The ship careened sharply to the right, riding on the swell of a monstrous wave. Her feet left the deck. Clutching the mast, she closed her eyes and clung to it with all her strength. The wood scraped her throbbing fingers as they slipped over the groaning pillar. Shouts echoed through the pounding rain, and she heard the stifled voice of Captain Hathaway in the distance. The ship righted itself, hovering in the air above the tempest, before it landed with a thud on the other side of the wave. Her feet pounded on the deck. The skin on her hands and arms burned raw with splinters from the mast.
She gasped and opened her eyes to see Captain Hathaway beside her. Fear etched the features of his old, weather-beaten face.
“Get below, Miss Bristol!” he shouted. “ ’ Tis not safe!”
No sooner had he spoken than the ship dove to the left. The captain disappeared into a blast of water that plunged over the deck. The flood punched Charlisse with the force of a cannon shot and muffled her scream, filling her mouth with the tangy taste of seawater.
She looked for the captain and was relieved to see him hanging on the side railing, shouting orders to the few crewmen who were still struggling to save the ship. One of the sailors scrambled up the ratlines, following his captain’s orders. A wall of water struck him, tossing his body into the churning sea.
Charlisse closed her eyes. We’re all going to die.
The roar of the storm suddenly dimmed. The tottering ship eased into a heaving roll. Charlisse popped her eyes open to see the waves no longer bursting over the deck. Wiping wet strands of tangled hair from her face, she glanced around the ship. She heard someone throwing up. Captain Hathaway bellowed orders that sent the remaining sailors scrambling across deck. Is the storm over? Did we survive? Charlisse dared not hope. Her eyes met the captain’s. She smiled at him, hoping for reassurance, but he returned only a vacant stare before something drew his attention upward. His face took on a ghostly pallor.
Following his gaze, Charlisse saw a wall of black water towering over the ship. It pulled the sea from underneath them and rose like the wings of a dragon, white foam salivating on its forked tongue as it curled over the tiny vessel, ready to pounce. A fireball of terror stuck in her throat, preventing her from breathing. Trembling, she clutched the mast as tightly as she could.
The crew froze, staring at the monster. A few crossed themselves. The captain yelled, “Hold on!”
Then it hit.
The mountainous surge of water tossed Charlisse overboard and plunged her headfirst into the raging sea. Disoriented, she fought to find her bearings as she flailed in the cold, churning water. The salt stung her eyes, yet she saw nothing but darkness. Underneath the surface of the sea, the deafening sounds of the storm became a muted rhythm of swirling bubbles.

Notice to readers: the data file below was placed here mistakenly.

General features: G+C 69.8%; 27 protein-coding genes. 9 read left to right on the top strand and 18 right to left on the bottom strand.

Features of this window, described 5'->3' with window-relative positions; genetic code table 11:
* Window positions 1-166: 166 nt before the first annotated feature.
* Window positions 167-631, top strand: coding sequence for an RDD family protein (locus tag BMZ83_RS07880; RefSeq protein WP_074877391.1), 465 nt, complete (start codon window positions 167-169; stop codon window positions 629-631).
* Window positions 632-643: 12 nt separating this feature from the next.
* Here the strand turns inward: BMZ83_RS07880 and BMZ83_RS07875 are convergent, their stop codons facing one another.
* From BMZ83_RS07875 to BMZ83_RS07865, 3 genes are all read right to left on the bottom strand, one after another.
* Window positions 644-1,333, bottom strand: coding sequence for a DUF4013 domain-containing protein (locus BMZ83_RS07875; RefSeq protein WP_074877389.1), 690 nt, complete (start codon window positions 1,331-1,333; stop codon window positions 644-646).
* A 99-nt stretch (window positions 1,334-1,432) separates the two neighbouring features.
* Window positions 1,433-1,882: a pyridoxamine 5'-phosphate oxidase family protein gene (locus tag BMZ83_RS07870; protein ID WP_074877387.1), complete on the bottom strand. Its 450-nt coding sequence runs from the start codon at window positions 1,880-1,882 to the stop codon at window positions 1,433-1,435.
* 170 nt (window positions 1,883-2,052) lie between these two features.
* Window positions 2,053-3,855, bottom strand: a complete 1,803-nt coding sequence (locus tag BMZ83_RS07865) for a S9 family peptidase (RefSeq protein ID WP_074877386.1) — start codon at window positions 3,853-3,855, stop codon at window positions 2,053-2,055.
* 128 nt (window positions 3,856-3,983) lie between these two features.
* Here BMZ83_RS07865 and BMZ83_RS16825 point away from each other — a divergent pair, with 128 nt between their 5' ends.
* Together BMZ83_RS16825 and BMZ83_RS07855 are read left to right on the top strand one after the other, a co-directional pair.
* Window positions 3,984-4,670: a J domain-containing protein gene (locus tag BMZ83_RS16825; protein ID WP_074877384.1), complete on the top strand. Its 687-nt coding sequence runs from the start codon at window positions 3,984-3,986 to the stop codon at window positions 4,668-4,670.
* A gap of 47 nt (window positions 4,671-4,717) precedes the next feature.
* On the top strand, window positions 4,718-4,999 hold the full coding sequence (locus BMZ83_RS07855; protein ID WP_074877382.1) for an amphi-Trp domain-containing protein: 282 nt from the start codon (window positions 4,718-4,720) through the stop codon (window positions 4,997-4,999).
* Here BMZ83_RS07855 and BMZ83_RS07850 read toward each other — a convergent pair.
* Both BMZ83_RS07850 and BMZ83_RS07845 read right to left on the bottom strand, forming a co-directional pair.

An eerie peacefulness engulfed her. Lured by its deception, she ceased struggling, wondering if it wasn’t better to fade away into this serene underwater world. But then she remembered. She must find her father—to know if he loved her, wanted her. How could she die without ever knowing that at least one person in the world cared for her? A voice inside told her to hold on, not to give up yet. God help me, she prayed.
Her head popped above water. Instantly, chaos assailed her. Her lungs heaved for air between the waves that crashed over her head. The rolling tempest hurled her up and down. She felt nauseated. Her muscles ached. Seawater poured into her stomach. As the energy drained from her body, dread consumed her. She was going to sink to the bottom of the cold sea and die alone and unloved. No one would know what had happened to her, and no one would care.
Something hit her from behind. She turned to find a bulky slab of wood and grabbed it before it could drift away. With her last remaining strength, she crawled onto it and collapsed, breathless.
Lightning flashed, and she caught a glimpse of the ship several yards in the distance. It lay on its side, masts along with sails, sinking fast into the raging ocean. Several heads bobbed in the water. She heard periodic wails of the crew in between the howls of the storm.
She paddled in their direction, not wanting to die alone. But with every inch of progress, the storm tossed her farther away.
Tightening her grip on the wood, she felt helpless against the seething squall. Another large wave hit, carrying her upon its massive swell. From its crest, Charlisse saw the last remnant of the ship’s white sails sink beneath the dark waters.